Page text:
The Count de Sivrac was an ingenious fellow. In 1791 he invented perhaps one of the first functioning bicycles, a crude, pedal-less monstrosity on which he would tool around the palace by pushing his feet against the ground. Since his contraption had no steering mechanism or brakes, he almost surely invented the bicycle crash as well.
Bicycle science has progressed slowly since 1791. Foot pedals, pneumatic tires, hand brakes and derailleur gears are all significant advances, but very few people successfully tampered with the count's basic concept—that is, until Craig Mitchell, a 27-year-old metallurgical engineer from Fairfax, Calif. came along.
Mitchell recently unveiled something called the sofa cycle, a radical alternative to conventional bike design. The idea is to have a rider lie back in something resembling a stationary hammock, with his head against a foam-rubber support and his feet thrust forward to the pedals. It's roughly the position one assumes when propped up in bed watching Upstairs, Downstairs. Mitchell reasons that the supine position is more comfortable than the standard straddle, and by drastically cutting down wind resistance it theoretically increases speed. Moreover, using the seat as a brace, a rider can exert two or three times the normal pushing power.
Mitchell is not the first to tinker with the idea of a recumbent rider. The forerunner of the sofa cycle probably appeared in France about 1933. Since then, other inventors have lain down on the job—one even had the rider lying on his stomach in a breaststroke position. But because of the jumbo size needed to accommodate a reclining body, those bikes invariably handled like Mack trucks and cornered like a Winnebago in a gale. So Mitchell came up with a model that had an adjustable telescopic frame. However, he made the mistake of lending it to a friend. "The first time he tried to ride it he fell off and broke his wrist," Mitchell says. "In terms of product liability, it was not what I wanted."
April 18, 1977
After three years and five different designs, Mitchell thinks he has solved the size problem. The current sofa cycle has a conventional 40-inch wheel base and is 6' from stem to stern. While not as svelte as a racer, it still weighs a manageable 30 pounds. The master stroke was to attach the crank arms to an adjustable metal shaft which sits above the front wheel and extends about a foot beyond it. This adds length to the cycle without lengthening the wheel base and gives the sofa cycle an uncanny resemblance to a mechanical praying mantis.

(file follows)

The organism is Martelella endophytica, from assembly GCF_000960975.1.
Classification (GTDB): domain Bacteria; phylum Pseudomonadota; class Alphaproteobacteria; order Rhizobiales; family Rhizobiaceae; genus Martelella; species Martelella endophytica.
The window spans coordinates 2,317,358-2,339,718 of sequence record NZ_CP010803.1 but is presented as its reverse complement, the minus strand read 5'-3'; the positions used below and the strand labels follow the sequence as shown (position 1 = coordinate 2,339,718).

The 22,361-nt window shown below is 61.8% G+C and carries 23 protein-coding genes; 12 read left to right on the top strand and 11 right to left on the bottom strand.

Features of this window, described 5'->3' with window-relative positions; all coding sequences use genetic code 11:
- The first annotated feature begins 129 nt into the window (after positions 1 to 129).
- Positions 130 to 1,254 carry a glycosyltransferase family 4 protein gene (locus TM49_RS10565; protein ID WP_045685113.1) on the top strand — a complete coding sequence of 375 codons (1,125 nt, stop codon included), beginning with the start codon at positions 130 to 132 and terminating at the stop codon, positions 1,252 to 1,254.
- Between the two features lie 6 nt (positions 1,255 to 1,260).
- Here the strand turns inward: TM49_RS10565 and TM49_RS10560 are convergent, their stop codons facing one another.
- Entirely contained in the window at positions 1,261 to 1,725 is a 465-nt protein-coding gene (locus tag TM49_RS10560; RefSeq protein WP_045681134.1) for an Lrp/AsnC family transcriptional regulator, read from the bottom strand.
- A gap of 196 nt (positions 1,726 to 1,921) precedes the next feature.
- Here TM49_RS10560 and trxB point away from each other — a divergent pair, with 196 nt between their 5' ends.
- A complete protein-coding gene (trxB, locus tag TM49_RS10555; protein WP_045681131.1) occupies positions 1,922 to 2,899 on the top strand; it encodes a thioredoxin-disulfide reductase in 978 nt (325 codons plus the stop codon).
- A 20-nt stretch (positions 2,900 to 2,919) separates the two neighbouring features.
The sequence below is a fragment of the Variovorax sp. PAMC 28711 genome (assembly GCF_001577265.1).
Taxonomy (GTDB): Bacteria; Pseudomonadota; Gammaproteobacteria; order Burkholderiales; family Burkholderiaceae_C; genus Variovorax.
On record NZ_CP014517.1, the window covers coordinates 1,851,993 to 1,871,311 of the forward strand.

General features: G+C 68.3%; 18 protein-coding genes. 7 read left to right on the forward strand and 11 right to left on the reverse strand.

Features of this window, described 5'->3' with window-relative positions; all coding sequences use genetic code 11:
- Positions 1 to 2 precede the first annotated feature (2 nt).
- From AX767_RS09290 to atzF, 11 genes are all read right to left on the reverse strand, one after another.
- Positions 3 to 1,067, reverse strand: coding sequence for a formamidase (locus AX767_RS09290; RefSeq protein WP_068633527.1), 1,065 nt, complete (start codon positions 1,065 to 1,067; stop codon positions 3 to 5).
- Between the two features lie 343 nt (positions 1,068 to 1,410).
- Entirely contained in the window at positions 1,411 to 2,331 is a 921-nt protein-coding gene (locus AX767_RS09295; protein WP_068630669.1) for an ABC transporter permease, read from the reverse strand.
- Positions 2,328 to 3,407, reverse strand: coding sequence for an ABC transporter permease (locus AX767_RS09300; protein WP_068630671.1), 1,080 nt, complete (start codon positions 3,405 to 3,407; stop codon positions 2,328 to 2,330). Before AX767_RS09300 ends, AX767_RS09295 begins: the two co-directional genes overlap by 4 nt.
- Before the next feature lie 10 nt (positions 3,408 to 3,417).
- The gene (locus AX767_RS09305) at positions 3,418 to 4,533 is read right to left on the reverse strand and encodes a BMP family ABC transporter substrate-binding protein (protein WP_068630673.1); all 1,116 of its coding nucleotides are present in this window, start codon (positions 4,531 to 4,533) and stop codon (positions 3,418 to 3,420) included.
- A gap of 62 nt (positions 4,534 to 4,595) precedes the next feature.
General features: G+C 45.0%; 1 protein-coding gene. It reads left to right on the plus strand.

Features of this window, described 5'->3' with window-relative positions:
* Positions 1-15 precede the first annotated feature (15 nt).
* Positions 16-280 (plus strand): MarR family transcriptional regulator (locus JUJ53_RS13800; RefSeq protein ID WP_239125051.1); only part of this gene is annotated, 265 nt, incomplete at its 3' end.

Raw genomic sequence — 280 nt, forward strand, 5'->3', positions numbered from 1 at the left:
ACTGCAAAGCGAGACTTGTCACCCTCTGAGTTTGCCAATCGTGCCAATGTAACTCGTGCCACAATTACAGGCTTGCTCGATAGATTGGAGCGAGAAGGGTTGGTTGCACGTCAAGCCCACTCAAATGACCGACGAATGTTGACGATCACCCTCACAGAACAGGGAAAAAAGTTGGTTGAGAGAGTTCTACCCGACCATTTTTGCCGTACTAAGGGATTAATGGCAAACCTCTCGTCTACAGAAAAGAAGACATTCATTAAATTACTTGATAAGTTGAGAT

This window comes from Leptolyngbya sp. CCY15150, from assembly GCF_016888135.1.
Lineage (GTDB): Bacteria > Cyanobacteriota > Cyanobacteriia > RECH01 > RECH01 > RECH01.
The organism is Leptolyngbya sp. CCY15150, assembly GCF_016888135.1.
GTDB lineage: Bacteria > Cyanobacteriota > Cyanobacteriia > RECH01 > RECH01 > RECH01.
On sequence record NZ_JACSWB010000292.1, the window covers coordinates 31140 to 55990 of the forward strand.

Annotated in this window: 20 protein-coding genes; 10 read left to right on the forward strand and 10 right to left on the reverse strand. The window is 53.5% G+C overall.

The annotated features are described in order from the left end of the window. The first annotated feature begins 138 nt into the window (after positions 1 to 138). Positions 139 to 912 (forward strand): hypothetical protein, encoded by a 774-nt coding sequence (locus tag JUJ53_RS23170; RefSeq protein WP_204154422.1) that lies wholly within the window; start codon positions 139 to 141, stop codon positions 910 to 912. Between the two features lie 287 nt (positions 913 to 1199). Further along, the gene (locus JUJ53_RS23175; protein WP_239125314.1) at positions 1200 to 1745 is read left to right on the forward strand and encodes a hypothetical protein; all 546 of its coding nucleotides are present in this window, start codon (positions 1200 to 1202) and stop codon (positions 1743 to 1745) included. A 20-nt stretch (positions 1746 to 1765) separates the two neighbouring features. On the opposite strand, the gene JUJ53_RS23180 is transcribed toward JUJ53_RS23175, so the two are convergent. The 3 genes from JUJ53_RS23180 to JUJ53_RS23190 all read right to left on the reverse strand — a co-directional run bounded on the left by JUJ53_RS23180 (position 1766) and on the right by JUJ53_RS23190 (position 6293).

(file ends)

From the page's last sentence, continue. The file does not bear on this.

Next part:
Riding a sofa cycle is not simple. For one thing, there is the matter of getting on the bike. Sitting down is no problem, nor is leaning back to the headrest, or grabbing the handlebars, which extend just over one's midriff like the controls on a glider. Even picking up one foot, pushing it forward and locking it into the pedal strap is simple. It's the other foot that causes all the fuss. Your mind tells you to put it on the other pedal and start pumping like mad. Forward motion will overcome inertia every time. But your foot has other ideas. It likes terra firma. It's looking out for your well-being and thus gives rise to an impasse. There is only one way out—a friend. Get some big brawny chap to grab hold of the bike while the other foot timidly agrees to climb aboard.
While your friend runs alongside (still holding on to the bike), you get to practice balance. It feels strange. Your friend is beginning to get red in the face. "Pedal," he yells. "Don't let go." you scream. It's too late. There you are, alone, wobbling down the road with all the grace of a drunk on stilts. Your head is bouncing like a volleyball. From sheer instinct, or panic, you begin to pedal and, by gosh, the thing straightens itself out. Pretty soon you're able to balance. The legs and arms, so essential on conventional bikes, are secondary on the sofa cycle. Balance comes from the hips and back and the subtle shifting of one's weight in the hammock. It takes up to a full day, at least, for the average rider to learn this.
Next comes steering. Like a motorcycle, the sofa cycle is designed to be steered more by leaning than by turning the handlebars. A rider who is used to holding on tightly will soon find himself capsized in someone's tulip garden. Usually, two fingers on the handlebars are sufficient. That goes double for turning. The rider who swings wildly into a turn will shortly be eating concrete.
But the rider who grasps the special sofa-cycle technique is in for a treat. The bike is so aerodynamically clean that it makes a conventional model feel like a tub. Equipped with 15 speeds (the greater leverage, which comes from the braced back, allows for a higher gear ratio), the sofa cycle positively zooms downhill and on the flat. (Mitchell claims he has reached a top speed of 65 mph.) And because of its low center of gravity, the sofa cycle corners like a Ferrari.
Custom-made, the bike costs a hefty $1,000, although the price could drop to around $300 if Mitchell can get it mass-produced. But, like the Count de Sivrac before him, Mitchell is doubtless ahead of his time. While he looks for a manufacturer, he has temporarily closed up shop and taken a job at an electronics firm. "I got tired of being broke," he says.